The adjudicator’s function is effectively to retake the Home Secretary’s decision. In doing so he will have regard to the Home Secretary’s policy in relation to the deportation of offenders as a material fact but not as a substitute for or a fetter on the adjudicator’s own judgment. The court substantially departed from the approach taken in earlier cases to the question how far should the adjudicator, in an Article 8 case, arrive at his own independent judgment in deciding whether removal of an appellant would be proportionate (given the legitimate aim of fair immigration control) and therefore lawful by force of Article 8(2). The adjudicator was required: ‘to allow an appeal against removal or deportation brought on Article 8 grounds if, but only if, he concludes that the case is so exceptional on its particular facts that the imperative of proportionality demands an outcome in the appellant’s favour notwithstanding that he cannot succeed under the Rules.’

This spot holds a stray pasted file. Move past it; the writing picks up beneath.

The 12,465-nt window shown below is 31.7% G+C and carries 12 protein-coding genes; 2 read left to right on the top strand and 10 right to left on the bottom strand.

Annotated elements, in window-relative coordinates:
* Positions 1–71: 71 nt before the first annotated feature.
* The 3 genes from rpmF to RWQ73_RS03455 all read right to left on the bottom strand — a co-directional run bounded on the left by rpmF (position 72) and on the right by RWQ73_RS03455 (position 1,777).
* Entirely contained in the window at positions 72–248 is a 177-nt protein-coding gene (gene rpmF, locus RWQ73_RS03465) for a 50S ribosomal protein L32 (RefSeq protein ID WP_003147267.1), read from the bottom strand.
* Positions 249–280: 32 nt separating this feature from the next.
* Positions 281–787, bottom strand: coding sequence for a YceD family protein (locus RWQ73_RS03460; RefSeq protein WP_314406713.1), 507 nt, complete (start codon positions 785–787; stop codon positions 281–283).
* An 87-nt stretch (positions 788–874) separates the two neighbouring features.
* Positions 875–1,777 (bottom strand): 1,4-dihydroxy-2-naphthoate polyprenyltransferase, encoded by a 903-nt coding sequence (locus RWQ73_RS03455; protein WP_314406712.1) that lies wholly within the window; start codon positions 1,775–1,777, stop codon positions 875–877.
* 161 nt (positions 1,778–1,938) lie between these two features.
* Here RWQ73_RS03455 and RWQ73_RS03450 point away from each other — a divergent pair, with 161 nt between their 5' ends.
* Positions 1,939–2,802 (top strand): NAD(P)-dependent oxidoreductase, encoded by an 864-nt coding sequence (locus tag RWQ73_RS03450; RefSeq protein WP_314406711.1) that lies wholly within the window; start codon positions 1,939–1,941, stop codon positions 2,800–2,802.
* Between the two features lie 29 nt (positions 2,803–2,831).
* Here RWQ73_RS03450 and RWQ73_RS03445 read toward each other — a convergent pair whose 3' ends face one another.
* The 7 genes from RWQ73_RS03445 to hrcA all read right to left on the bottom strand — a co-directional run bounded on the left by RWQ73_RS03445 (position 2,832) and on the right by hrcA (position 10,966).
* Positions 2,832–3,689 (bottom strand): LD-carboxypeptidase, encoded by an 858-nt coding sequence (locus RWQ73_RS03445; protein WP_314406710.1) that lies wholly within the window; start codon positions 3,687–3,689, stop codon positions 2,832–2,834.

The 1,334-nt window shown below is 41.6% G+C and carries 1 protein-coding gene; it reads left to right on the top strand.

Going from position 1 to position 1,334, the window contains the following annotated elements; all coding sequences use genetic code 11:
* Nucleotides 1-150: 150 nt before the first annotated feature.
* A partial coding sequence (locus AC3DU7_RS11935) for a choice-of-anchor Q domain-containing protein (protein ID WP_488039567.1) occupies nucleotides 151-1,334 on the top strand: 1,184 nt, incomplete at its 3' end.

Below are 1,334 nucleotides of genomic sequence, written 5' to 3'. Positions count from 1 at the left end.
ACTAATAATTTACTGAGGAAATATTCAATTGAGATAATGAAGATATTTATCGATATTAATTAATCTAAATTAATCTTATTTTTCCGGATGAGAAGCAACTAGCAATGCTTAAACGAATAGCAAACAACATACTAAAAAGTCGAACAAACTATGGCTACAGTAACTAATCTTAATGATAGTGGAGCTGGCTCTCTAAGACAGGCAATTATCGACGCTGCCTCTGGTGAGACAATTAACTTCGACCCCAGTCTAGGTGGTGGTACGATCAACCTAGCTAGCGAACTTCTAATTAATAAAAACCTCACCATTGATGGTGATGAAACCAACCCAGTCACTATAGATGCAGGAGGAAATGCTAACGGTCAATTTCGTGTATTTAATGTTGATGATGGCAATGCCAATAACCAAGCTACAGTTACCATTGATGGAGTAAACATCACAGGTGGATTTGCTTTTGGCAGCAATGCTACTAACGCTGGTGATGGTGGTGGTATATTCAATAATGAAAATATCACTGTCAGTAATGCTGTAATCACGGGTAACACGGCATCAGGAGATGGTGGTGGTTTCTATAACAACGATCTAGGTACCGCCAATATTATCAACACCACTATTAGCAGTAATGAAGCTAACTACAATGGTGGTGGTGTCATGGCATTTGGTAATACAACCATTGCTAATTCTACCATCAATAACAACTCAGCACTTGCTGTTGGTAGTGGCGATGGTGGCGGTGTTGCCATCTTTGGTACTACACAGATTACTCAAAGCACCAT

Lord Justice Laws Lord Justice Judge Lord Justice Latham
 EWCA Civ 105,  3 WLR 488
European Convention on Human Rights 8
England and Wales
Cited – Machado v Secretary of State for the Home Deptment CA 19-May-2005
At issue was a decision of the Home Secretary to deport on grounds of public policy a foreign national married to an EU national with a right of establishment in the United Kingdom. The substantive issue was whether the decision of the IAT to uphold . .
Cited – Regina (Nadarajah) v Secretary of State for the Home Department; Abdi v Secretary of State for the Home Department CA 22-Nov-2005
The asylum applicant challenged a certificate given by the respondent that the claim for asylum was manifestly ill-founded. The respondent had made a mistake in applying the appropriate policy, but had sought to correct the error. The claimants . .
Appeal from – Huang v Secretary of State for the Home Department HL 21-Mar-2007
Appellate Roles – Human Rights – Families Split
The House considered the decision making role of immigration appellate authorities when deciding appeals on Human Rights grounds, against refusal of leave to enter or remain, under section 65. In each case the asylum applicant had had his own . .
These lists may be incomplete.
Updated: 28 December 2020; Ref: scu.223280